By Sam Ben-Meir
This March 24th marked 50 years since the release of Francis Ford Coppola’s The Godfather (1972), a film which has garnered such praise since it first appeared in theaters that it hardly seems necessary to rehearse its countless and well-deserved accolades. It is undoubtedly one of those few cinematic works of art that film historians, critics and the public universally recognize as among the very greatest films of all time. What is perhaps most extraordinary is that The Godfather, Part II (1974) somehow managed to attain the same breathtaking pinnacle of aesthetic perfection, when sequels are notoriously inferior to their predecessors.
So much has been written about these films that one might wonder what can be said in a brief article that has not already been repeated many times. Yet, as with any truly great work of art there is always more that can be unpacked because such works are, strictly speaking, inexhaustible.
In the romantic comedy You’ve Got Mail (1998), Joe Fox (Tom Hanks) refers to The Godfather as the sum of all wisdom and the answer to every question (“What should I pack for summer vacation? ‘Leave the gun, take the cannoli’.”) Even in jest it is an extraordinary statement to make about any film; but let us for a moment regard Hanks’ statement not as mere hyperbole. We could invoke many famous lines from the film which convey a certain wisdom (e.g., “keep your friends close but your enemies closer”) but any assortment of discrete lines, however memorable, would not justify placing The Godfather next to the I Ching.
The enduring wisdom of The Godfather is simply this: that the pursuit of power for its own sake ultimately demands the renunciation of love.
Consider the segment in Part II where, immediately after slaying Don Fanucci, the young Vito Corleone (Robert De Niro) returns to the bosom of his family, a loving father, and a dutiful husband. Vito is already a man divided within himself: on the one hand he is a thief and a killer, and at the same time he is a kind father and a good neighbor who will protect an old widow from the harassment of an unscrupulous landlord.
For Vito, power is not primarily an end in and of itself, but how he guarantees the well-being and prosperity of those he loves, and those who are too weak to protect themselves. Nevertheless, he has from the very outset unwittingly sown the seeds that will grow to destroy his family from within: the contradictions inherent at the inception of the Corleone family eventually lead to its ruin with the inexorable necessity of fate or destiny.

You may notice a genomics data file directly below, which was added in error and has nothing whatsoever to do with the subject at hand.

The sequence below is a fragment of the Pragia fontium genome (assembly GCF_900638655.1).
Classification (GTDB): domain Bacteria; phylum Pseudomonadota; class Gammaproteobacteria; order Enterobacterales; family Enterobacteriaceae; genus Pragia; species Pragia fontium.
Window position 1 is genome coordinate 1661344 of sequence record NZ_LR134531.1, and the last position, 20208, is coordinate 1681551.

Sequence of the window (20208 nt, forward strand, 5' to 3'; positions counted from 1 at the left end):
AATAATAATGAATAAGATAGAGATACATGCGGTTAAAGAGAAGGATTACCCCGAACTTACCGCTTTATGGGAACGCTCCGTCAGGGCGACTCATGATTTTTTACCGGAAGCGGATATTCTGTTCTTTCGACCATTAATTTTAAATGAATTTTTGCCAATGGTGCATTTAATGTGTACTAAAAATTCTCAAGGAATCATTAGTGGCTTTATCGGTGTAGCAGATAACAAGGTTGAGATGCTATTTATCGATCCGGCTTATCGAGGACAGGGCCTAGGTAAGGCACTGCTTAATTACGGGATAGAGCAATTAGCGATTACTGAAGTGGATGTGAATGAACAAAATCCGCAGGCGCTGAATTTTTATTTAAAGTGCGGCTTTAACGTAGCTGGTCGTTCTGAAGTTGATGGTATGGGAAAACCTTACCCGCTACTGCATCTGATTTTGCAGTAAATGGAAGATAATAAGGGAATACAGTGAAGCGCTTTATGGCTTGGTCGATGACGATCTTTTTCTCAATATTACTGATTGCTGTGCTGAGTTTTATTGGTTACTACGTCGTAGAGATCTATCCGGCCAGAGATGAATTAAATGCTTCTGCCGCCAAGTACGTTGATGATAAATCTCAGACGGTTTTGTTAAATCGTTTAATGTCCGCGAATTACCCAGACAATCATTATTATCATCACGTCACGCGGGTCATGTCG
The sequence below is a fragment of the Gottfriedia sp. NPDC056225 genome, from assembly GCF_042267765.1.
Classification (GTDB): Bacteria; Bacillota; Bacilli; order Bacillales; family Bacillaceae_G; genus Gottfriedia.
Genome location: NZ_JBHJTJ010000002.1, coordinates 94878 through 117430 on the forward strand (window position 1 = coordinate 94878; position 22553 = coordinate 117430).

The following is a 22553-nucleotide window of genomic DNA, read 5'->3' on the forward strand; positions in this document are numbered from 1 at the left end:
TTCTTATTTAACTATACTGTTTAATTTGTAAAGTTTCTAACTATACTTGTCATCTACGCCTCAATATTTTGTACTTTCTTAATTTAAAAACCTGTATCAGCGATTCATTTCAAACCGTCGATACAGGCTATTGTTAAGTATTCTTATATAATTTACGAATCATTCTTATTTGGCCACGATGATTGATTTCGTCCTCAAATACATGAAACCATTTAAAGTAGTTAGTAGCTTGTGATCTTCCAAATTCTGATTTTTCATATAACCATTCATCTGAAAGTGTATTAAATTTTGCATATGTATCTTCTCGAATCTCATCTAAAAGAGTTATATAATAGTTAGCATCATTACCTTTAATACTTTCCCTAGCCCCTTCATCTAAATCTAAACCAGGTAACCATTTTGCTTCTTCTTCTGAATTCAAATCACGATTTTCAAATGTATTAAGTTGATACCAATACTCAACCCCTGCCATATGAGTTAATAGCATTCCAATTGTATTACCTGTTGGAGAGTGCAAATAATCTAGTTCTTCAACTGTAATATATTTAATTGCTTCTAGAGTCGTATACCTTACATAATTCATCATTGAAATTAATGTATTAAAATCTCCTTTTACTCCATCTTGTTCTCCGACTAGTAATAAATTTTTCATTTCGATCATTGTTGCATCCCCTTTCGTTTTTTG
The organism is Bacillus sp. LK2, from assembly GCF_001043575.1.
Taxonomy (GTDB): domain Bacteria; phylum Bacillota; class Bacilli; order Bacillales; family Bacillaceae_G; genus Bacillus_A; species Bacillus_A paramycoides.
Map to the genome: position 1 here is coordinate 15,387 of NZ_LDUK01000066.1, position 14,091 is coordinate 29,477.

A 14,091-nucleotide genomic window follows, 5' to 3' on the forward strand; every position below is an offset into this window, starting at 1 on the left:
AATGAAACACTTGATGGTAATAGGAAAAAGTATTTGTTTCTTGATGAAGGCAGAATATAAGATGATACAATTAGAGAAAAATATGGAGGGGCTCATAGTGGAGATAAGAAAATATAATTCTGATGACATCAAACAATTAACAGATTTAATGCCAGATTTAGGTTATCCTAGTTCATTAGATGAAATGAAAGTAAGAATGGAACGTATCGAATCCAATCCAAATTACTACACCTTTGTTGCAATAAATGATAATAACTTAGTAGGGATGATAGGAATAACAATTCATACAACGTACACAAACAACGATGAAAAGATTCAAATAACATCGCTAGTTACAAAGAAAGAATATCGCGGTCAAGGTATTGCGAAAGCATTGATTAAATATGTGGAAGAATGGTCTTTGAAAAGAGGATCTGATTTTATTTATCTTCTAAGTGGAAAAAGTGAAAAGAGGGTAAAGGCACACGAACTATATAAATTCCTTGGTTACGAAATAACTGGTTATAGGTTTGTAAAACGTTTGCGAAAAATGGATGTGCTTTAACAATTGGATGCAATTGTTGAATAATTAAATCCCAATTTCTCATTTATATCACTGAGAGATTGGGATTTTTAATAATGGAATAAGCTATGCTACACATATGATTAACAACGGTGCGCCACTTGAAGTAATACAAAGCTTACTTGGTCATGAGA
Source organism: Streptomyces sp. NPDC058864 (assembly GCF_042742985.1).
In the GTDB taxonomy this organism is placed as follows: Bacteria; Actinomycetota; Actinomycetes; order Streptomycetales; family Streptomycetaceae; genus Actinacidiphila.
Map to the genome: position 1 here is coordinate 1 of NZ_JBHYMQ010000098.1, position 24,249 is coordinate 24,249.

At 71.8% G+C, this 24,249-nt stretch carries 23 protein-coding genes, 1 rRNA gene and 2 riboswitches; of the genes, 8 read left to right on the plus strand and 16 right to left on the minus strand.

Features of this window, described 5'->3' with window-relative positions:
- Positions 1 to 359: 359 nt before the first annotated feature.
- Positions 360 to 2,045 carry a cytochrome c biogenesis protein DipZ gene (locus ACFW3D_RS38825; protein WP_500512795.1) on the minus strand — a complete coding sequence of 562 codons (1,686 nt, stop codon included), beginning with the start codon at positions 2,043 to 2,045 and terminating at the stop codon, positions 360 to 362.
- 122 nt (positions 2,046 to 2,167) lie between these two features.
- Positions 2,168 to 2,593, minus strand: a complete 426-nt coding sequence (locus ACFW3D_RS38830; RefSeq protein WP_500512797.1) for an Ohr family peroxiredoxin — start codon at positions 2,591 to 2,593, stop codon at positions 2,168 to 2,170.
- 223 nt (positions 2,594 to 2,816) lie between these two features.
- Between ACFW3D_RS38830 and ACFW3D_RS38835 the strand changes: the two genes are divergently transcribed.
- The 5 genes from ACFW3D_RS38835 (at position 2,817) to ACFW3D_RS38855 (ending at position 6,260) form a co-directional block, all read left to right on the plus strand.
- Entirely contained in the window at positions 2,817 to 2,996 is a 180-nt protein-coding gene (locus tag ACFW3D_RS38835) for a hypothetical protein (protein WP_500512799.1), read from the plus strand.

However, it will take the person of Michael Corleone (Al Pacino), perhaps the most tragic figure in all modern cinema, to in fact bring these contradictions to such a point that maintaining the thing that matters most – that is, the Family – means simultaneously to lose it. Michael realizes this, but his very addiction to power leaves him essentially powerless to prevent the ultimate crisis. On a dreary, autumn evening in Nevada Michael visits his mother and asks what Papa thought deep down – if “by being strong for his family, he could lose it?” His mother does not even seem to comprehend the question: “But you can never lose your family.” “Times are changing,” he responds.
Michael Corleone is a man who loses his family through his own doing – and all in the name of protecting the Family: first his brother-in-law, then his wife, Kay (Diane Keaton) who leaves him, their unborn son, and finally his brother Fredo (John Cazale), who dares to commit an act of betrayal against him. Only when he finally slays his brother does Michael sever himself from the humanly recognizable world. This final, monstrous act is carried out with the cold, methodical logic of revenge to which he has bound himself.
There are two fundamental ways we may answer an offence: on the one hand, I can nurse my hurt and resolve to hurt the other in return. In that case I am obeying the logic of revenge – which is the natural, mechanical response to a perceived injury. Revenge is the very essence of all non-spiritual response to being injured (as the philosopher Hegel demonstrated). Holding on to that hurt and refusing to let it go is to trap myself in the past – to take a bit of the past and let it determine my future, so that, in effect, I have no future. As a permanent, eternal condition, revenge is anti-historical and anti-free.
On the other hand, I can let my injury go: I can say “I forgive you.” What I have done at that moment is I have unmade the past and made it as if it is not done. In this sense, the act of forgiveness is the supreme spiritual act, because it is premised on nothing but spontaneity. It is the surpassing of natural logic, a reversal of the natural order of things and wholly self-determining.
Is it not one of the defining qualities of our previous president that he is precisely incapable of letting go of the past, that he must exact retribution on those who he perceives as turning on him (even when they are amongst his most loyal followers)? Trumpism is proof positive that to be wedded to the logic of revenge is just to be irrevocably stuck in the past – so much so that the future is literally reduced to the endless rehearsal of past grievances.
Unlike the Donald, the Don is not only immensely intelligent but, at the outset, fiercely caring and brave. The ultimate tragedy is that in his striving to maintain power, Michael loses the capacity to forgive.
Sam Ben-Meir is a professor of philosophy and world religions at Mercy College in New York City.